Posted by: rbbadger | September 21, 2008

An inspiring story for language learners

When I was in Hong Kong last, I picked up a copy of a quite inspiring book at the Hong Kong Book Centre.  It is entitled Keeping My Mandarin Alive and is written by the former Prime Minister of Singapore, Minister Mentor Lee Kuan Yew.

Singapore was a British colony for a long time.  Minister Mentor Lee, like many Singaporeans, had been educated by the British.  His family often spoke English at home, despite the fact that they, like most people in Singapore, were ethnically Chinese.  Thus, he found himself not being able to speak the language very well at all.  When he went to England to study and met up with fellow Chinese, he spoke of feeling ashamed that he couldn’t really speak the language of his fellow Chinese people.

At the same time that he was leading his country to independence, into the Malaysian Federation and back out again, he had also begun intensive study of the Chinese language.  He eventually got quite good at it, though he bemoans the fact that his Chinese will never be as good as his English.  Age 35 is not the reccommended age to become fluent in a second language, though there are those, such as Mario Pei, who have a special ability to pick up languages very easily.  Minister Mentor Lee was 35 when he really began serious study of the language.  At age 38, he began his study of Hokkien, a regionalect of Chinese (I really hesitate to call it a dialect, as it, like Cantonese, differs greatly from standard Mandarin) in order to win an election in a Hokkien-dominated district.  He eventually gave Hokkien up, but never did give up the study of Mandarin.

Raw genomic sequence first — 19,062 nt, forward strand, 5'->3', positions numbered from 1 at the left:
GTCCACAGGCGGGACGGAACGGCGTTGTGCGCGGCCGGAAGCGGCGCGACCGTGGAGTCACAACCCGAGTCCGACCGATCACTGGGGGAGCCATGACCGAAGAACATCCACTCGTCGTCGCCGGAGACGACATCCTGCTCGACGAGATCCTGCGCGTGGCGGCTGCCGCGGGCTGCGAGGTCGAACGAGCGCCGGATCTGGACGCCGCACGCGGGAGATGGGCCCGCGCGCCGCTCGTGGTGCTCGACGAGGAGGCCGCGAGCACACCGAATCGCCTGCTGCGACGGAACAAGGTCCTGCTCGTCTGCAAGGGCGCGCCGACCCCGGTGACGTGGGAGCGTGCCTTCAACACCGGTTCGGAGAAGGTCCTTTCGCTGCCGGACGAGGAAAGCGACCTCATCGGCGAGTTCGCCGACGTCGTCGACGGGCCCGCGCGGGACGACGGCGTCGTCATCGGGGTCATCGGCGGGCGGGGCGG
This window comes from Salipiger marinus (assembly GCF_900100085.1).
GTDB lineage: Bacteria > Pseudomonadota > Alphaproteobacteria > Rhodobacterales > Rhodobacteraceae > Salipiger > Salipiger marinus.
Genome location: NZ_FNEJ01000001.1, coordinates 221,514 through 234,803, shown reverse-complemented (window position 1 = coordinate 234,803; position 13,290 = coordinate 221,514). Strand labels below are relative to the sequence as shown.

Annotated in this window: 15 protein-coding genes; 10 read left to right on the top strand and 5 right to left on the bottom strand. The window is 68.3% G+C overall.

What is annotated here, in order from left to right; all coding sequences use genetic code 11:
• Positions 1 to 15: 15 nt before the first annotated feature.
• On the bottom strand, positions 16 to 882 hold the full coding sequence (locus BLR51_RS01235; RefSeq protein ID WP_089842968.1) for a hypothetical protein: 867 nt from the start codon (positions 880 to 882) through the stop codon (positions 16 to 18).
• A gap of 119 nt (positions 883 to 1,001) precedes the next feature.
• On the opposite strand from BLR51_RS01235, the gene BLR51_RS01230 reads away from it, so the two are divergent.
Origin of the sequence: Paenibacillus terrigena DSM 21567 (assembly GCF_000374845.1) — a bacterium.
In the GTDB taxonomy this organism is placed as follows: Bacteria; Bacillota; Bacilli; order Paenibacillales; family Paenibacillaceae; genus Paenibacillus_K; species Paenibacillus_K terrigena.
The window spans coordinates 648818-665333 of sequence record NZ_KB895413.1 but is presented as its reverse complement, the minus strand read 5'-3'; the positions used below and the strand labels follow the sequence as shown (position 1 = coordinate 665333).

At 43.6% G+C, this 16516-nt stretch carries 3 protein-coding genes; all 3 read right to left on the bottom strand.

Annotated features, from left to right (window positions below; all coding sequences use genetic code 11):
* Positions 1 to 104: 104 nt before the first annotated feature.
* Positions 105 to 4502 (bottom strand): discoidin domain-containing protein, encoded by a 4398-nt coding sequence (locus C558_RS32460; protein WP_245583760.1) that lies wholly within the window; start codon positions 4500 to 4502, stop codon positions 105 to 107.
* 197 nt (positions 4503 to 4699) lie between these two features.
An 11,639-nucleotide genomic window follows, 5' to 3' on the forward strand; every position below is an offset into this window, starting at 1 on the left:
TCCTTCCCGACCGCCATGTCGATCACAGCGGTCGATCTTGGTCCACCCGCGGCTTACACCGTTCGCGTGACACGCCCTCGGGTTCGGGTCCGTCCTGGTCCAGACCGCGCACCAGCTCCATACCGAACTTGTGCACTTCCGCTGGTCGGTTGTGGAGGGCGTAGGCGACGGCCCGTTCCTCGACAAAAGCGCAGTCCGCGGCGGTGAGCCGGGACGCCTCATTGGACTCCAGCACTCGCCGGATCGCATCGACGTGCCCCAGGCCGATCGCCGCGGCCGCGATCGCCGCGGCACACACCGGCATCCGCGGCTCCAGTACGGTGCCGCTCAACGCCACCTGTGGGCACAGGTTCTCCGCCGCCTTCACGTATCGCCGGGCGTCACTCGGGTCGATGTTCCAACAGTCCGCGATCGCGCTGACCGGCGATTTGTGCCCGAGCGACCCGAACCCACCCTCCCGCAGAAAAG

Minister Mentor Lee is now in his 80s.  Owing to his long service as the Prime Minister (he took office in 1959 and resigned in 1990 having been Singapore’s first and only Prime Minister since independence), he was offered a post in the cabinet where he remains today as Minister Mentor.  He still continues his study of the language every day and has Chinese lessons weekly.  To continue learning into your 80s and 90s is an admirable thing.  He writes about learning how to use English word processors in his 70s, not to mention Chinese ones which he also uses frequently.

Korean is an exceptionally difficult language.  So is Chinese.  But if you have the will and the tenacity to never give up, it is possible to master it.  But it won’t be easy.

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